THE DRINK QUESTION, by the Rev. Joseph KEATING, S. J., is one in the series of manuals edited by the Catholic School Guild in England. (P. S. King & Son, London.) The book is “an attempt to give a clear analysis of that vast sociological problem, the Drink Question, and to state to what extent and in what way Catholic principles are concerned in its solution." The author quotes somewhat extensively from some of the prominent prohibition authorities, such as Horsley and Sturge, Sullivan, Reid, Kelynack, but is by no means willing to travel the same road as they and differs from them in his conclusions. The book is manifestly an argument for True Temperance, but not for Prohibition. The author would not underrate the importance of the Drink Problem, but believes that it “is not the most fundamental problem with which modern civilization is faced. It is true that excessive drinking intensifies all the other evils we deplore, but it is not the cause of them all. Sweating, bad housing, insufficient food, imperfect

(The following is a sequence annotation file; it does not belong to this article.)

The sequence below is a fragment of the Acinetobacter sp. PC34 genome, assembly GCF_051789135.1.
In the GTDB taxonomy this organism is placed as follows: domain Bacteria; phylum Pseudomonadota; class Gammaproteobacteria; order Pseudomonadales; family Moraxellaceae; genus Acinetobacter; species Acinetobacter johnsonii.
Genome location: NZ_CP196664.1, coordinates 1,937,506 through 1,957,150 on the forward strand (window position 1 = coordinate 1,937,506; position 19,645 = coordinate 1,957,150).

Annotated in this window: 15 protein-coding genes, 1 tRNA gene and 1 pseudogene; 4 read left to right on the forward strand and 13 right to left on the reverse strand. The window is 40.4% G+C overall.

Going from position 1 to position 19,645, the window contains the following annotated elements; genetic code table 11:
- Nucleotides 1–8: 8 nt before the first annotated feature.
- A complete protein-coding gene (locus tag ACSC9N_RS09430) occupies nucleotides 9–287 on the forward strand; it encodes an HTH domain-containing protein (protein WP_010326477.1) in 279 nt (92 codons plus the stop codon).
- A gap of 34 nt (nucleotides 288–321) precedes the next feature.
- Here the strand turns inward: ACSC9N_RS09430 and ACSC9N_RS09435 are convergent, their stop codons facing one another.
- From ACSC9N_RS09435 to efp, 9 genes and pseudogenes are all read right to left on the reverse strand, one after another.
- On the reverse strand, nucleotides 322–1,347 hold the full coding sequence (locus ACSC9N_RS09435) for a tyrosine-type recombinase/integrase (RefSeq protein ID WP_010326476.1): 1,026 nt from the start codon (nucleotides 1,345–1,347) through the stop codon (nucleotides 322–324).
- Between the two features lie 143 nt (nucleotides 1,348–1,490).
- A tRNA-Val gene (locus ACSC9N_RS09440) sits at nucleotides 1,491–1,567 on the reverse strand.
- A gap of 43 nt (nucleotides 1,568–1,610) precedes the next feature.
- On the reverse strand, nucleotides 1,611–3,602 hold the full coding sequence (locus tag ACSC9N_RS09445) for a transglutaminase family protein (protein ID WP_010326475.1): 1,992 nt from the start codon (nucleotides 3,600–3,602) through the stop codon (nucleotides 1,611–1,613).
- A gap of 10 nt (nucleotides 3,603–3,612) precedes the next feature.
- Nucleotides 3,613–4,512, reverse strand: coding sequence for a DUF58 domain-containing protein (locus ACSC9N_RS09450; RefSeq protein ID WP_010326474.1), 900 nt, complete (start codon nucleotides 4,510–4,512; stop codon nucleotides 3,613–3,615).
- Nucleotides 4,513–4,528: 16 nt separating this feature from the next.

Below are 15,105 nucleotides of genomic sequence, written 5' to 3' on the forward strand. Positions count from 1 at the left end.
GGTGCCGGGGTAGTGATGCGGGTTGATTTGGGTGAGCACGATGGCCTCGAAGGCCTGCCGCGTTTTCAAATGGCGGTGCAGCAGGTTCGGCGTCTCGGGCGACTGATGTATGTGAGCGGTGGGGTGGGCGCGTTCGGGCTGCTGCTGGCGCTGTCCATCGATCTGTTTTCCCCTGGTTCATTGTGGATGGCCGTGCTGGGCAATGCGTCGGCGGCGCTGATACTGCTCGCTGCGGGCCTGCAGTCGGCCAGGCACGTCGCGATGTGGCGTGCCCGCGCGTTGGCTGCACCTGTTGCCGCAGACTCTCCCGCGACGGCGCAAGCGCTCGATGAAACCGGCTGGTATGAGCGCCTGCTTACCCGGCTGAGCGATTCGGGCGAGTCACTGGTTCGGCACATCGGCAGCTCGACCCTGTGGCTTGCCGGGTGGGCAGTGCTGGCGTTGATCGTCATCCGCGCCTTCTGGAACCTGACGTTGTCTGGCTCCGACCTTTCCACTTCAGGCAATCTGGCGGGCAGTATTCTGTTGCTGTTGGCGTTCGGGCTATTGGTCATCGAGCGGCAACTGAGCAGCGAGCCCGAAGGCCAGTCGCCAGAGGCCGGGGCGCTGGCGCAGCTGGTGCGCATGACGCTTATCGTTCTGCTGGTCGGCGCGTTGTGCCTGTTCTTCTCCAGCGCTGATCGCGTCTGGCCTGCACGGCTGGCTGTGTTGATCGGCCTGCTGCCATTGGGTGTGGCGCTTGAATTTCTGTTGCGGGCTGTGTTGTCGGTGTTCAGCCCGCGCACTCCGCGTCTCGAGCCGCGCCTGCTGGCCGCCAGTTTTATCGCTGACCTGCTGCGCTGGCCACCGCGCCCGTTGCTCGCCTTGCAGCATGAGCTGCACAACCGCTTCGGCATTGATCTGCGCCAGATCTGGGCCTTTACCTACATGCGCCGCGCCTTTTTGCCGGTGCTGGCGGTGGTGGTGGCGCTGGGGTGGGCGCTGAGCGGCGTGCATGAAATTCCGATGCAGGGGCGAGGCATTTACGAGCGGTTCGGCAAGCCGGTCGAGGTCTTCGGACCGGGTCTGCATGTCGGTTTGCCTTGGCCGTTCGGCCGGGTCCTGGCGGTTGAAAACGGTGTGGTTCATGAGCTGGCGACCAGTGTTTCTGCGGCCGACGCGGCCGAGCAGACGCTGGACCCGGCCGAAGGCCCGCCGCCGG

. education, excessive facilities for excess, adulterated liquor evenall the dehumanizing elements that disgrace our industrial system, enter essentially into the Drink Question, and the remedies for all, to be effectual, must be sought simultaneously.”